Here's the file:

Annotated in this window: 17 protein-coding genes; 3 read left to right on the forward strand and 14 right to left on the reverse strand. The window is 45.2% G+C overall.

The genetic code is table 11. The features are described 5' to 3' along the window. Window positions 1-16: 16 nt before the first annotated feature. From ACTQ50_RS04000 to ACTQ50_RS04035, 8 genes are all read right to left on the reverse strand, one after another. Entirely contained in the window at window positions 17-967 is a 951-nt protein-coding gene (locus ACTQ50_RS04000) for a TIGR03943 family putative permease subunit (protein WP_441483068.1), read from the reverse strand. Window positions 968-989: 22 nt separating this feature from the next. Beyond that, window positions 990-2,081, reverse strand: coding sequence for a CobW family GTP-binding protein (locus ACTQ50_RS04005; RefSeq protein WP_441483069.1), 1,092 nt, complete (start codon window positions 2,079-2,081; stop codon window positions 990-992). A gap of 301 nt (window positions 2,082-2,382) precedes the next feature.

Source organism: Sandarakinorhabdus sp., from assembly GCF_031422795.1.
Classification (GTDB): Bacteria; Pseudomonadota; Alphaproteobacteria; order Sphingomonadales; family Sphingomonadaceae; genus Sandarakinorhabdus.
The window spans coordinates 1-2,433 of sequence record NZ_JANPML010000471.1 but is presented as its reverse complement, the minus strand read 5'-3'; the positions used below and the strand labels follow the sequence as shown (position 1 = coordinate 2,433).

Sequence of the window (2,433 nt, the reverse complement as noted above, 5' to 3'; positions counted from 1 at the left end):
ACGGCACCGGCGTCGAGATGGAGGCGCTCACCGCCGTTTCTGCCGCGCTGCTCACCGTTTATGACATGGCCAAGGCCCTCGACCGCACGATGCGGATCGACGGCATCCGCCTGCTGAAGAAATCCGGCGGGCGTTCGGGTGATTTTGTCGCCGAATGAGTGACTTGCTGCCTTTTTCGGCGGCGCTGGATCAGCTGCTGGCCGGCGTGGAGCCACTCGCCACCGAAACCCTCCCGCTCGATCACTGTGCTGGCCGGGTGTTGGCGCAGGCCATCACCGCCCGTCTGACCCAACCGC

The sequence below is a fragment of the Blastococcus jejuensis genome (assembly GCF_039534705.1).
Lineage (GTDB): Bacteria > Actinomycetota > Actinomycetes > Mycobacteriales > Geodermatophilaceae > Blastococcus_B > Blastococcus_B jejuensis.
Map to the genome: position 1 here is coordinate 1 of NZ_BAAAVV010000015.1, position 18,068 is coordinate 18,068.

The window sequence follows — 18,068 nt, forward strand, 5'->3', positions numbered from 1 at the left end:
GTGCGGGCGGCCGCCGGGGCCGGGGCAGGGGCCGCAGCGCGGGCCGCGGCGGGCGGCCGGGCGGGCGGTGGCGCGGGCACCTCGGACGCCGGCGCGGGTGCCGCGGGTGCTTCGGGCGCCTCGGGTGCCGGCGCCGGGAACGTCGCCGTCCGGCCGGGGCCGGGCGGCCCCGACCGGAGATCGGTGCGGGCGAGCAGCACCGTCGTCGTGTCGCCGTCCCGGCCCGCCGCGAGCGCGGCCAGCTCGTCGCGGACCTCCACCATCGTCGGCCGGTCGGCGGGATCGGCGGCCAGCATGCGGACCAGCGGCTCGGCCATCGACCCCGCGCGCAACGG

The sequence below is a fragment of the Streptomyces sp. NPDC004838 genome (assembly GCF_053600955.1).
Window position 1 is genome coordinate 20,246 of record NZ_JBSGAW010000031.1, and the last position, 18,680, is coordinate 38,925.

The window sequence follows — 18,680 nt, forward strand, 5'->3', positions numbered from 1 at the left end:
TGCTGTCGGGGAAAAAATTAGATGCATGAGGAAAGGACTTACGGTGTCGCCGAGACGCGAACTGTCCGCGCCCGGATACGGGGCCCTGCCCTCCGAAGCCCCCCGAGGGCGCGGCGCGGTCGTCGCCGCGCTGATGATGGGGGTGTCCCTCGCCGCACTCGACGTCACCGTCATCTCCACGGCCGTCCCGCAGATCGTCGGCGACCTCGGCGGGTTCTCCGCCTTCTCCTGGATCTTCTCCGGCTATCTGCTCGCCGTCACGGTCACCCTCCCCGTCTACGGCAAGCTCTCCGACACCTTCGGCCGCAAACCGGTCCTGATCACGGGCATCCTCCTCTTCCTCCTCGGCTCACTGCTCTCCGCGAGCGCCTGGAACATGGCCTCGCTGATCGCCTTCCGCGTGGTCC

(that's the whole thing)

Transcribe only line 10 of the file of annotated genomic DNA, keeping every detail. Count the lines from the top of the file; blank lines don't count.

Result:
Map to the genome: position 1 here is coordinate 1 of NZ_BAAAVV010000015.1, position 18,068 is coordinate 18,068.